- About Benton Park
The Chatillon-DeMenil Mansion, built in 1848 in the historic Benton Park neighborhood and one of the few remaining examples of Greek Revival architecture in St. Louis, provides an in-depth glimpse into the lives of two French families. The house museum is unique among St. Louis' historic homes in terms of breadth of events with which it is intimately linked, from the earliest years of the trans-Mississippian fur trade to the relationship between French-American and native Americans to the development of St. Louis into a great Midwestern city and the excitement of the 1904 Worlds Fair.
Final tour given 1 hour before closing.
Closed in January
Adults - $4.00
Children - $1.00
Group Rates available
Open Tuesday - Saturday 10 a.m. - 4 p.m.
Open Tuesday - Saturday 11:30 a.m. - 1:30 p.m.
To arrange for Parties, Reception or Weddings - call 771-5829
All income derived from the Mansion, DeMenil Restaurant, and the Museum Shop are used to maintain and develop this Historic landmark.
We invite you to join the Chatillon-DeMenil House Foundation at one the following levels:
$40 - Associate
$75 - Family
$100 - Madame Chouteau Associate
$500 - Henri Chatillon Associate
$1,000 - Nicolas N. DeMenil Society gift
The construction of the house spans two building programs undertaken by families of very different styles of living, yet each reflecting significant aspects of St. Louis' French cultural heritage. Henri Chatillon (18 13- 1873)and his second wife Odile Delor Lux (1 8 10- 1888) completed the earliest portion circa 1850: a two-story brick house, now comprising the southwestern section of the building. A guide and hunter for the American Fur Company (St. Louis), Chatillon was immortalized in The Oregon Trail by historian Francis Parkrnan (1 823- 1893), a Harvard educated Bostonian. The book chronicled the western expedition the two men made together in 1846 during which Chatillon proved a valued companion and able guide fluent in Sioux Indian languages, French and English. Parkman gained intimate knowledge of Native Americans through the family of his guide's first wife, Bear Robe (died 1846), the daughter of Bull Bear, a prominent Oglala Sioux chief. This house is the only extant property directly associated with the life of Henri Chatillon.
The Chatillons sold their house in 1856 to Dr. Nicolas Nicolas DeMenil (1 812-1882), a physician and pharmacist born and trained in France. DeMenil came to St. Louis in 1834; two years later he married Emelie Sophie Chouteau (1 8 13- 1874), a descendant of St. Louis' founding family. The DeMenils used the Chatillon property as a summer retreat for a few years before making it their permanent residence in 1863. Beginning that year, the DeMenils enveloped the Chatillon house with the addition of the imposing Greek Revival east facade and adjoining rooms.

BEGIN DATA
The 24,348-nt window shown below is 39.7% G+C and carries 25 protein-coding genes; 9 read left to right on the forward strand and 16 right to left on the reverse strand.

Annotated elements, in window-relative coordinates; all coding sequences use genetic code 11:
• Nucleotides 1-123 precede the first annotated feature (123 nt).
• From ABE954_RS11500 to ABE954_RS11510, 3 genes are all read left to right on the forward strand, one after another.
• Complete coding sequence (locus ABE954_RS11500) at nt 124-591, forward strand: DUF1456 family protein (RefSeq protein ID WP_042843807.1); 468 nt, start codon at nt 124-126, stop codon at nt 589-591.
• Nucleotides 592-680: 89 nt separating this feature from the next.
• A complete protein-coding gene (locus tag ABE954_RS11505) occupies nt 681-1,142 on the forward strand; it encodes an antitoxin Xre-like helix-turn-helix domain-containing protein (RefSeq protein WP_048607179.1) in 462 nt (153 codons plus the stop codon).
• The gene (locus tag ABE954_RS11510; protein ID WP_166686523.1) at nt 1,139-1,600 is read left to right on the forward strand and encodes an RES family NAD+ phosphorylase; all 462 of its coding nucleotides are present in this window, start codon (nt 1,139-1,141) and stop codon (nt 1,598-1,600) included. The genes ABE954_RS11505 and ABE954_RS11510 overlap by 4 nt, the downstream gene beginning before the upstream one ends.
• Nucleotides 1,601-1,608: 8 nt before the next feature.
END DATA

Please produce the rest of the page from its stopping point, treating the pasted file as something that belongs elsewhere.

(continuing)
Following the deaths of his parents, Alexander Nicolas DeMenil (1 849- 1928) continued toreside in the house to the end of his life. Alexander pursued an active public life as a lawyer, city councilman, businessman, civic leader and author. A prolific contributor to journals, Alexander devoted much of his life to study. His French heritage and cultural interests gained him a Directorship at the 1904 World's Fair, where he oversaw the French exhibit. The third generation of the DeMenil family also grew up in the home: Henry Nicolas (1 879- 1924), the child from Alexander's marriage to Lillian Rober (1857-1937), and George Shelley (1890-1957), the son from his marriage to Bessie Bacon (1855-1935).
DeMenil heirs retained title to the house until 1945 when they sold to entrepreneur Lee Hess, who capitalized on the natural system of caves underlying the DeMenil property. Hess developed a popular tourist attraction, Cherokee Cave Museum, open from 1950 to the early 1960s when the path of Interstate 55 forced the closure of the caves and threatened demolition of the DeMenil house. Intervention from the newly organized Landmarks Association of St. Louis rescued the house through Union Electric's gift of the $40,000 purchase price. Restoration work began in 1964; formal dedication took place in May, 1965 when the house was turned over to the Chatillon-DeMenil House Foundation.
Architecturally, the house today largely retains its appearance chiefly from its years of occupation by the DeMenils. All of the ceiling medallions and marble mantelpieces, as well as the parquet floor and chandelier in the foyer, are original to the house. Most of the furniture, including original pieces belonging to the DeMenil and Chouteau families, dates from circa 1820 to 1880. Wallpaper, draperies, and carpets throughout the house are are reproductions of authentic nineteenth century designs.